I’ll do my best to answer. By necessity, I’ve got to be a bit vague, because I don’t want to give away any google secrets.
First, I need to draw one important distinction. Computer science is too broad – there are lots of different areas, and I don’t think I can pick exactly one of them that’s clearly more important than the others. So I’ll arbitrarily pick the one that I know best: software engineering.
So – what are the most important problems in software engineering? I’d answer “dealing with complexity”. Software is frighteningly complex, and becoming moreso by the day. The editor that I use for programming has reached more than 2 million lines of code – I don’t think that there’s any person in the world who actually understands the whole thing. And that’s just a programming tool! Imagine the complexity of the things we build with it! Software is now built by groups of people, and no one person can understand all of the details. It’s built for hardware that people can barely program themselves (if they can do it at all!). It’s built to run scattered around huge numbers of machines around a network (the mail client where I’m writing this is running partly on my computer, partly on a web server at google, and partly in a mail database server.)
What do I do? I’m a toolbuilder. I make tools to help software engineers deal with complexity. Over the last few years, I’ve worked on SCM systems – which are tools that help groups of engineers deal with the complexity of working together. I’ve worked on programming environments – which are tools that help individual programmers deal with the complexity of understanding systems. And I’ve worked on build tools – which are tools that help deal with the complexity of assembling a large system from many small parts.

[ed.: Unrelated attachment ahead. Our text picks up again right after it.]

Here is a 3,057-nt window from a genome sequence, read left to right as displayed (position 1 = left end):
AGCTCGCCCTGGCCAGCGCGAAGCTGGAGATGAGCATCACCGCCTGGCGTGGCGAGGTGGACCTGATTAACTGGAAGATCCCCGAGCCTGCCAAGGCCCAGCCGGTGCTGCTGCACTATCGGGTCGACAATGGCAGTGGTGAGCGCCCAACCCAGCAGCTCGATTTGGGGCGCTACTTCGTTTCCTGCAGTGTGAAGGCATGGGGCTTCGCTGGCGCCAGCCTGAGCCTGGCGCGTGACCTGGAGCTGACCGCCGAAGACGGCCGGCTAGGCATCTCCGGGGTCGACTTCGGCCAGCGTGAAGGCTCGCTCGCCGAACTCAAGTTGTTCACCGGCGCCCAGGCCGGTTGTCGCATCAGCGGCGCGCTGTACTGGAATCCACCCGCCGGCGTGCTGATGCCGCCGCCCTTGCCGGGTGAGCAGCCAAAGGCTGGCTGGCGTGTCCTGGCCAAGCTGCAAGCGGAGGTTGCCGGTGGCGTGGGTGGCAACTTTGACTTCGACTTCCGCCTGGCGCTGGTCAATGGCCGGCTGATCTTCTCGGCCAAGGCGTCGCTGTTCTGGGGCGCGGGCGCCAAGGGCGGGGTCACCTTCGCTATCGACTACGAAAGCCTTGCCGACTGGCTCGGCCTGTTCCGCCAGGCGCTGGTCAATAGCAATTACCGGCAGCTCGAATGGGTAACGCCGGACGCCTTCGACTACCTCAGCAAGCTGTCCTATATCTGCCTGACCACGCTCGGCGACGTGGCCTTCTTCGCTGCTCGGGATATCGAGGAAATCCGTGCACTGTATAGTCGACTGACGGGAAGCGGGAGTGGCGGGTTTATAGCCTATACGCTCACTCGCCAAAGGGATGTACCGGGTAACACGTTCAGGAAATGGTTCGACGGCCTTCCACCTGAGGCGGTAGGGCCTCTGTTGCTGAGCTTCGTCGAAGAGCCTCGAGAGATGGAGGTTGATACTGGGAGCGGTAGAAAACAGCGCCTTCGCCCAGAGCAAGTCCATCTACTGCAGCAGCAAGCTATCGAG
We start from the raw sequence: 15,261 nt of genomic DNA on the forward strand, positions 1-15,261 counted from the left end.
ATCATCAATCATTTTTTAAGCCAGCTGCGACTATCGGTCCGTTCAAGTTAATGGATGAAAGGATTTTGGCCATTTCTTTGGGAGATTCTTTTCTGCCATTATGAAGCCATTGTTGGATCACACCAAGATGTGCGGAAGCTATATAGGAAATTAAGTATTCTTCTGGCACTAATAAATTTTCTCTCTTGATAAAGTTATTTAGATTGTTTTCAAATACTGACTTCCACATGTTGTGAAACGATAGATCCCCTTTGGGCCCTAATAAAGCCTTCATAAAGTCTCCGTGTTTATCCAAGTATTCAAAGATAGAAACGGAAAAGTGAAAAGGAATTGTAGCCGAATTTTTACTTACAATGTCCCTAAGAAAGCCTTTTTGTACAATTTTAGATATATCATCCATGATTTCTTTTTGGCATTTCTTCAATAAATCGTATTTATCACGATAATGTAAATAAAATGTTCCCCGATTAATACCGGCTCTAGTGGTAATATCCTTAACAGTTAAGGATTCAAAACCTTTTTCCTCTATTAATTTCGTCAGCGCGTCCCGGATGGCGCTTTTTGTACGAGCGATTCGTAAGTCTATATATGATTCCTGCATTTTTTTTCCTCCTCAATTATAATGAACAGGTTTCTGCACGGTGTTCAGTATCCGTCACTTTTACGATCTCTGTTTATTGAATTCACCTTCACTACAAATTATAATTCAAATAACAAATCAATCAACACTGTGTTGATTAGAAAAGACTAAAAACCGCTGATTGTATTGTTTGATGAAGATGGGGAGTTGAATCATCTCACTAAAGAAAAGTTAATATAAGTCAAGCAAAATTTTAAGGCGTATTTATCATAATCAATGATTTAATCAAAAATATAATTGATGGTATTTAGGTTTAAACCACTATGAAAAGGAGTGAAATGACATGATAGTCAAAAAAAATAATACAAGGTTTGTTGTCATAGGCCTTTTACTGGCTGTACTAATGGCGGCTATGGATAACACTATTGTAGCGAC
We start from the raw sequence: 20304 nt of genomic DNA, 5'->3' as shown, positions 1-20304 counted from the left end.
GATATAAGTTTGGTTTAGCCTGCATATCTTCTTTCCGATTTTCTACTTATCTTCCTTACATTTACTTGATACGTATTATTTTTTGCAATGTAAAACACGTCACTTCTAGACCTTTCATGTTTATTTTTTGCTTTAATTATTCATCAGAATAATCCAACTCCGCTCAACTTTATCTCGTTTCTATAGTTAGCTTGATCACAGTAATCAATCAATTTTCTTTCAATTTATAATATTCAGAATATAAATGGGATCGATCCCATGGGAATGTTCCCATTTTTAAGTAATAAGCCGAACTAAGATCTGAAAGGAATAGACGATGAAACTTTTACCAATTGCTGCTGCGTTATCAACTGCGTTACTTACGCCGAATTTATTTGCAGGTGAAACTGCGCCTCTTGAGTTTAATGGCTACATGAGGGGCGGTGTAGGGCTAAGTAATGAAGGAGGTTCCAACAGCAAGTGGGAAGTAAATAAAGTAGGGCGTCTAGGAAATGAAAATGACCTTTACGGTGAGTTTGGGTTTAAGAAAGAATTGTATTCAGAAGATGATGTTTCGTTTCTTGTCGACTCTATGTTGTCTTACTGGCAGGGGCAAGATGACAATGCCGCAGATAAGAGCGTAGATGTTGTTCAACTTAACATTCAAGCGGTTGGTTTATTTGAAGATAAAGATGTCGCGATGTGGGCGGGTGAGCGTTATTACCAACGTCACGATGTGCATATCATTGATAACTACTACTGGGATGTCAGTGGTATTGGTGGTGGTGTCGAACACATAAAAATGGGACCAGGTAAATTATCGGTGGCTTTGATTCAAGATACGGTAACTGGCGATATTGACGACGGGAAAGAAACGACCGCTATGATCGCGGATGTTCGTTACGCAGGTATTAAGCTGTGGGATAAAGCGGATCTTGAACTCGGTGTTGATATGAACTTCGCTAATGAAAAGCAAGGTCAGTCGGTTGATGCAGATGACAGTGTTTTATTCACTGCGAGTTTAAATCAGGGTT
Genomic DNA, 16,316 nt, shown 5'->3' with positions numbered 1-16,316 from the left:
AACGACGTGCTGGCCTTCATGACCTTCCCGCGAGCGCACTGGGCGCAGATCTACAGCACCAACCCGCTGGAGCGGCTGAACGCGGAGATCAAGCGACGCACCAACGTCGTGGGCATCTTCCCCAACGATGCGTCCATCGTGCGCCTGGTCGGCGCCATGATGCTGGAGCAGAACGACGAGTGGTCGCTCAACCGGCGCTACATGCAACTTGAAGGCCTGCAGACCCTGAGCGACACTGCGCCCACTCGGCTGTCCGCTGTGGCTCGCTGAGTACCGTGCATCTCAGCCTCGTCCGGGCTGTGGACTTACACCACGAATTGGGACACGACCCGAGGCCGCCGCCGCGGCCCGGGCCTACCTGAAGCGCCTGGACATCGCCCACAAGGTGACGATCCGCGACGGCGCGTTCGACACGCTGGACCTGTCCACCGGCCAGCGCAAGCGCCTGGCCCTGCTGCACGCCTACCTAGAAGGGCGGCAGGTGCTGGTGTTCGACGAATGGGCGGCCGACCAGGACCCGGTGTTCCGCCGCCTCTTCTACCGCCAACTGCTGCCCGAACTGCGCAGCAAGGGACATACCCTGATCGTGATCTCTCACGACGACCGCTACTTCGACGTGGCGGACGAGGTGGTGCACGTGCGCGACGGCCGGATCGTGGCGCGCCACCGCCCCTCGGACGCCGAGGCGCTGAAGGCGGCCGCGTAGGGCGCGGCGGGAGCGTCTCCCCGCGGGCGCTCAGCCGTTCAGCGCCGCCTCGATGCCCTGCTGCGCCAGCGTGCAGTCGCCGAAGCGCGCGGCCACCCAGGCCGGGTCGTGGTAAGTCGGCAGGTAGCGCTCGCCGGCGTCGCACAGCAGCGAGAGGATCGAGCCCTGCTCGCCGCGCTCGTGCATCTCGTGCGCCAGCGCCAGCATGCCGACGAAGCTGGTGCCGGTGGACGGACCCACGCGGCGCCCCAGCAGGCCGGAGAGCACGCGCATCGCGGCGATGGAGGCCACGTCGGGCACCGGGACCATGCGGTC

So what I do is a small part of trying to solve the biggest problems in software engineering. I don’t want to sound too egotistical – it is a *very* small part of a *very* big problem, but it’s the part that’s interested me from the first time I saw a computer, and I’m very proud to be contributing to it, even in a tiny way.
Working on the tools really isn’t a prominent job, but important none the less. Researchers may write prototypes and evaluate them for papers, but it needs more people to make real, useable programs out of that. When the programs are written we need even more people to maintain, adapt and debug those programs.